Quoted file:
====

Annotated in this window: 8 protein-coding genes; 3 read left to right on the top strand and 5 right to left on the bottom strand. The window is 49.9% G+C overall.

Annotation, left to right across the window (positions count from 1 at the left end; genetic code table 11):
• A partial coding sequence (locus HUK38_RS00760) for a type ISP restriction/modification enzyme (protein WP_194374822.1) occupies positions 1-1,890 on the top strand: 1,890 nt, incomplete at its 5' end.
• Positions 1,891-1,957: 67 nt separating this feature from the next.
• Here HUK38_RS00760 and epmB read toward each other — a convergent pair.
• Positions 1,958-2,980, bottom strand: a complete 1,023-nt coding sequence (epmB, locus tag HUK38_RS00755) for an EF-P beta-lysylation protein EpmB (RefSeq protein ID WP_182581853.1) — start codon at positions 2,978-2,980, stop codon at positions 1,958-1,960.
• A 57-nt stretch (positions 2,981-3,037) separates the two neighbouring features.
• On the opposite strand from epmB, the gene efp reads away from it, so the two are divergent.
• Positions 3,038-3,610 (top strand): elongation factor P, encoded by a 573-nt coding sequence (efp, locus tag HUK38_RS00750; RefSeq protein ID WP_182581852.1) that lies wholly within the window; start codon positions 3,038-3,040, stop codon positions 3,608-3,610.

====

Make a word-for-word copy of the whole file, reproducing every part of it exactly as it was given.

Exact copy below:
Annotated in this window: 8 protein-coding genes; 3 read left to right on the top strand and 5 right to left on the bottom strand. The window is 49.9% G+C overall.

Annotation, left to right across the window (positions count from 1 at the left end; genetic code table 11):
• A partial coding sequence (locus HUK38_RS00760) for a type ISP restriction/modification enzyme (protein WP_194374822.1) occupies positions 1-1,890 on the top strand: 1,890 nt, incomplete at its 5' end.
• Positions 1,891-1,957: 67 nt separating this feature from the next.
• Here HUK38_RS00760 and epmB read toward each other — a convergent pair.
• Positions 1,958-2,980, bottom strand: a complete 1,023-nt coding sequence (epmB, locus tag HUK38_RS00755) for an EF-P beta-lysylation protein EpmB (RefSeq protein ID WP_182581853.1) — start codon at positions 2,978-2,980, stop codon at positions 1,958-1,960.
• A 57-nt stretch (positions 2,981-3,037) separates the two neighbouring features.
• On the opposite strand from epmB, the gene efp reads away from it, so the two are divergent.
• Positions 3,038-3,610 (top strand): elongation factor P, encoded by a 573-nt coding sequence (efp, locus tag HUK38_RS00750; RefSeq protein ID WP_182581852.1) that lies wholly within the window; start codon positions 3,038-3,040, stop codon positions 3,608-3,610.